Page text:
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13 May 2013

Antibody may be used to treat cancer of the blood

An antibody may be used to treat multiple myeloma

Scientists have found that a specific antibody could be used for the treatment of multiple myeloma or cancer of the blood.

The study, from Lund University in Sweden, explained how the antibody BI-505 has been shown to have a "powerful effect" on tumour cells in both animal and cell studies.

An initial safety study has also been carried out on seriously ill patients, with researcher Markus Hansson explaining that new test will include patients who just been diagnosed with the disease.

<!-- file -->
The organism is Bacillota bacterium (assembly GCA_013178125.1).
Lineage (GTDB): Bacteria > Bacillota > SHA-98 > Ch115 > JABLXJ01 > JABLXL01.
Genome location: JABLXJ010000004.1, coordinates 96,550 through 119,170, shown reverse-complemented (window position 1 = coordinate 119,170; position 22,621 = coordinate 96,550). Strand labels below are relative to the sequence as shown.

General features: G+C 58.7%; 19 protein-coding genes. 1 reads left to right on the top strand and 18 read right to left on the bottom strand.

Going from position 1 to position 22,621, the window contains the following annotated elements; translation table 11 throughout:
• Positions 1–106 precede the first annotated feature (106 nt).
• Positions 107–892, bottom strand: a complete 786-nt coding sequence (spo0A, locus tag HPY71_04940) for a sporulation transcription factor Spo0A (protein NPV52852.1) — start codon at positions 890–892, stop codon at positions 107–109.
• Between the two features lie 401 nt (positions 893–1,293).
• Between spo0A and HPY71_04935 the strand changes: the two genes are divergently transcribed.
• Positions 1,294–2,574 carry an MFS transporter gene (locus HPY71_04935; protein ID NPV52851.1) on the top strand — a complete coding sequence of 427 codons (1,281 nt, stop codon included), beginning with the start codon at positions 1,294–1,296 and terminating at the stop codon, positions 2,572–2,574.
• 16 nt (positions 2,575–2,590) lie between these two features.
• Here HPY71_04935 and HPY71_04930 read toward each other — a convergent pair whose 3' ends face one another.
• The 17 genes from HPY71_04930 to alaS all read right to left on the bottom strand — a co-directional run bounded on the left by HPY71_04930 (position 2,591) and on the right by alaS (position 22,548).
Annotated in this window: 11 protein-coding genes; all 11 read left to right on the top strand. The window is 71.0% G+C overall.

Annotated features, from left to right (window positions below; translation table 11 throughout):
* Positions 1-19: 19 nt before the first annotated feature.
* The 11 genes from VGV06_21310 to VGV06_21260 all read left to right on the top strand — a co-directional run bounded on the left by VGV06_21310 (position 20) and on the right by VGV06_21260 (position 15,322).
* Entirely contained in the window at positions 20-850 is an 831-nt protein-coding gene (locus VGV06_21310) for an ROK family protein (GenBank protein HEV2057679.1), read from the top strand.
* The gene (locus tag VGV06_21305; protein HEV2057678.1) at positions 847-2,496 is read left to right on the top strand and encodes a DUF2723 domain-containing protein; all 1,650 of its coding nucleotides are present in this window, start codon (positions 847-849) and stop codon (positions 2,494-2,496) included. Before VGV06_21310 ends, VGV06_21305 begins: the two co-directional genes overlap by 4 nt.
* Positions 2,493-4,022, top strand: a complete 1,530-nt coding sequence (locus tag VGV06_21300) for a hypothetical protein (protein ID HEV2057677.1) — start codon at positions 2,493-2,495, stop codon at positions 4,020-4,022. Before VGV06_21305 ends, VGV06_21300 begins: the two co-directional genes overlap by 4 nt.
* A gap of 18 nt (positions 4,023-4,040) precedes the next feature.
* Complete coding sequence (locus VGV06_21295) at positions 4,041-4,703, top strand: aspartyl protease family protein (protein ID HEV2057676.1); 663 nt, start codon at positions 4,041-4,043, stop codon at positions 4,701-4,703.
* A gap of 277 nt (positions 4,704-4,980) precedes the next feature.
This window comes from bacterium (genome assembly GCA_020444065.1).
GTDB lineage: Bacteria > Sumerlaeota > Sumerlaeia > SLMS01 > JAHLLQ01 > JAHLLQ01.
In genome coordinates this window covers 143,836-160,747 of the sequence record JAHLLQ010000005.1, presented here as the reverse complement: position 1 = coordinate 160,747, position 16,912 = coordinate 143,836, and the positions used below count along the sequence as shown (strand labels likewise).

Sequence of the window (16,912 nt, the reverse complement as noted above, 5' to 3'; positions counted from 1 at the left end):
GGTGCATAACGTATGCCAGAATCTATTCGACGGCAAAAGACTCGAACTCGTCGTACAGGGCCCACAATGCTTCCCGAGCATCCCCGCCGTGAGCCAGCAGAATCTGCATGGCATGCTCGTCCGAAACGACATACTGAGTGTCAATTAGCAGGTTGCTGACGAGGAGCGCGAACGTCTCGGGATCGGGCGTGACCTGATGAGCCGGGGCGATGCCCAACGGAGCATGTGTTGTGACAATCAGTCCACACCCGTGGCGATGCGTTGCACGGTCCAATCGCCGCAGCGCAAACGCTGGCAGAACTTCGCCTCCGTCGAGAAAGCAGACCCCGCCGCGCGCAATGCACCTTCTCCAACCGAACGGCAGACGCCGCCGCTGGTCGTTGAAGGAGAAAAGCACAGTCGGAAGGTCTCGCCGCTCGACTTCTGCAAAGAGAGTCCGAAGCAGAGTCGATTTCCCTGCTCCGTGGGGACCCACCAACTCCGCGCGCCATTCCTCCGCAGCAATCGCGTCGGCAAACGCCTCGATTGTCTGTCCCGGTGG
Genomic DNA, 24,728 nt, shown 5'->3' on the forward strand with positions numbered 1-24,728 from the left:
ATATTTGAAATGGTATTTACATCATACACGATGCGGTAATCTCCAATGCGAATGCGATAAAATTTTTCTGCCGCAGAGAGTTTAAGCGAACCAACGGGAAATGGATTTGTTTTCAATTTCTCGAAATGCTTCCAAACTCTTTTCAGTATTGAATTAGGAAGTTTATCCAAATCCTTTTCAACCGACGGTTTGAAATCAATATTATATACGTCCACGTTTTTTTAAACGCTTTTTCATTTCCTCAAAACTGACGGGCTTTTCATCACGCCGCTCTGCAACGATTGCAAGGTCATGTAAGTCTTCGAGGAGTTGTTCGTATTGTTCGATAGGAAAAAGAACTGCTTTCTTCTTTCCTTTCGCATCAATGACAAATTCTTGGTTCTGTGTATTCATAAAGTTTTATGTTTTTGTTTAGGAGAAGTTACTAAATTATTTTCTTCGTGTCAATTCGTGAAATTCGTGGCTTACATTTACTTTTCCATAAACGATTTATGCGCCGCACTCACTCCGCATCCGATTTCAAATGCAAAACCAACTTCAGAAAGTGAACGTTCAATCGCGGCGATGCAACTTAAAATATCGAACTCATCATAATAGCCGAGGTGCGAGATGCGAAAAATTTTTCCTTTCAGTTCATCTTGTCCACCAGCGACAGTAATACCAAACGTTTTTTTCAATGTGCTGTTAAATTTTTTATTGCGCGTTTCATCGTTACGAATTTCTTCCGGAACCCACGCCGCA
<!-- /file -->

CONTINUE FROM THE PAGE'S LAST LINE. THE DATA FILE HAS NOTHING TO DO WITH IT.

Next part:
"We want to test the antibody treatment before the patients are treated with other drugs," he said.

There is currently no cure for multiple myeloma, but it is hoped that if these tests prove successful, the researchers would go on to study the best way of using BI-505 - alone or as part of a combination treatment and at the beginning of the disease or a later stage.

Myeloma occurs when a specific type of cell in the bone marrow is converted into tumour cells, putting patients at risk of fractures and compacted vertebrae, as well as kidney failure.

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